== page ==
Despite record loss, San Antonio Spurs’ young talents have reason to be optimistic
Entering a third straight missed playoffs, the San Antonio Spurs are 1-4 in the first five games of an 82-game marathon campaign, with minimal expectations to start, including the absence of a star player in the lineup when LaMarcus Aldridge and DeMar DeRozan had assumed that role in the post-Big Three era.
Still, there are plenty of reasons for optimism this early on, with the promise of who have stepped up and stood out as notable players in this lineup.
It starts with the unlikely beneficiary, Jakob Poeltl. Averaging more than 15 points, 10 rebounds and three assists, head coach Gregg Popovich has San Antonio’s offense running through the Austrian big man, which he’s doing better at than anything he’s done in the during his first five NBA seasons.
Is it sustainable? Poeltl never averaged more than nine points, eight rebounds and two assists in a season, but that played a much smaller role. Perhaps Popovich exploited the advantages of another young talent, or simply adjusted his composition to best match what he has in place. Considering the lack of playmakers on the roster, the latter at least partially seems the case.
Dejounte Murray and Derrick White are two of those main Spurs figures, with a combined average of 15.4 assists per game. However, there are also no dynamic scoring threats to further legitimize themselves as multi-faceted playmakers. However, Murray still fills the stat sheet in rebounds (9.2), assists (8.8), steals (2.0) and points (16.8). He only shoots .411/.316/.571, which leaves a lot to be desired, but that’s made up for by a keen sense of defense that stands up to the best in the league. White, too, is shooting a meager line of .421/.280/.778 for 12.4 points that, if sustained, could push him to the bench in favor of Lonnie Walker’s surging power.
The Miami product played with energy and took on a bigger role, despite being one of the first players to come off the bench. 15 points, 3.2 rebounds and 2.8 assists all mark jumps from his third-year numbers, and 45.8 percent from the field and 36.4 percent on 3-point range are effective numbers. Those stats should all go up as Doug McDermott runs out of time through injury.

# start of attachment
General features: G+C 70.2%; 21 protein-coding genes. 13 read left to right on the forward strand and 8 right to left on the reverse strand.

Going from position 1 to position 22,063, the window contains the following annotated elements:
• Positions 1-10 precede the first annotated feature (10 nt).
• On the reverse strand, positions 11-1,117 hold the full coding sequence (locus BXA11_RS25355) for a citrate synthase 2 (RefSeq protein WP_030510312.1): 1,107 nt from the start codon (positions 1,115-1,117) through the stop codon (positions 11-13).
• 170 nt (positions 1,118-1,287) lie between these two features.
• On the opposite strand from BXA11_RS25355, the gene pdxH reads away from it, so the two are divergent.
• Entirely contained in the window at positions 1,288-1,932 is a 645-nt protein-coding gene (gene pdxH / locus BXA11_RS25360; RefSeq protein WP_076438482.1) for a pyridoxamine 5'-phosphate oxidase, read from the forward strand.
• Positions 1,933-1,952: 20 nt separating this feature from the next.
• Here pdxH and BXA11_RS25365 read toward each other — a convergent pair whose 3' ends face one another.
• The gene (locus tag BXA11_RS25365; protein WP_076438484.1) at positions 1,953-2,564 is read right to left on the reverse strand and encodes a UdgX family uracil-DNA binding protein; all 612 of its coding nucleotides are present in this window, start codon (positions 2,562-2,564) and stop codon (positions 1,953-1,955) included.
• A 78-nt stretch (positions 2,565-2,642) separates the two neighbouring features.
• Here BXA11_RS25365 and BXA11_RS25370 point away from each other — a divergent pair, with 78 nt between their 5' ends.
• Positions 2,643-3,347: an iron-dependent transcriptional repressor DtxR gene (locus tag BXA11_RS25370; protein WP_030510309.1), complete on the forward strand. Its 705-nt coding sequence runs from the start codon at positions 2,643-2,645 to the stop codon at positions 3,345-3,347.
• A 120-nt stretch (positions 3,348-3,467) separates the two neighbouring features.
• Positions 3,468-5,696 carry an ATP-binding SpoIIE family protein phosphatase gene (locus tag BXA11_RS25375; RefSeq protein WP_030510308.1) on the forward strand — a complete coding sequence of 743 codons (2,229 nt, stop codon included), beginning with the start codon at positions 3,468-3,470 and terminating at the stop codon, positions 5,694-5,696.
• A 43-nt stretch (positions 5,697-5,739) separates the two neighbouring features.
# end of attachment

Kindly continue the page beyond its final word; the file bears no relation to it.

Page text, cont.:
The intriguing background to this story is Walker’s restricted free agent status for next summer. No contract extension was agreed before the mid-October deadline, leaving his future up to the organization in question. Hot starts like this at least help his case toward a solid salary, staying in San Antonio or some other organization. If he continues to play well, however, and potentially succeeds in a starting role, it’s easier for Spurs to pay him off and make the young guard a mainstay for another four or five years.
The forwards are perhaps the most telling. Keldon Johnson’s game was expected, with 16.6 points per game, although well behind the arc at 8.3%, which is surprisingly low. Otherwise, two 20-point games are already on his resume, and he should soon find his way to long range and maintain steady production.
Devin Vassell’s step forward has been harder to project, as the Florida State product has doubled his points-per-game average since his rookie season so far, with two 19-point outings. The other nights haven’t been effective enough offensively, but he takes it to the other end of the field. That alone should keep him high on Popovich’s bench rotation, with the possibility of the occasional start. Vassell will continue to grow both ways, and his position at the end of the season will be one of San Antonio’s most interesting storylines.
There are reasons to look ahead with this Spurs side so far. With 77 games remaining, more plot devices will develop to showcase the future of the organization, with the chance to see who leads this roster throughout this decade.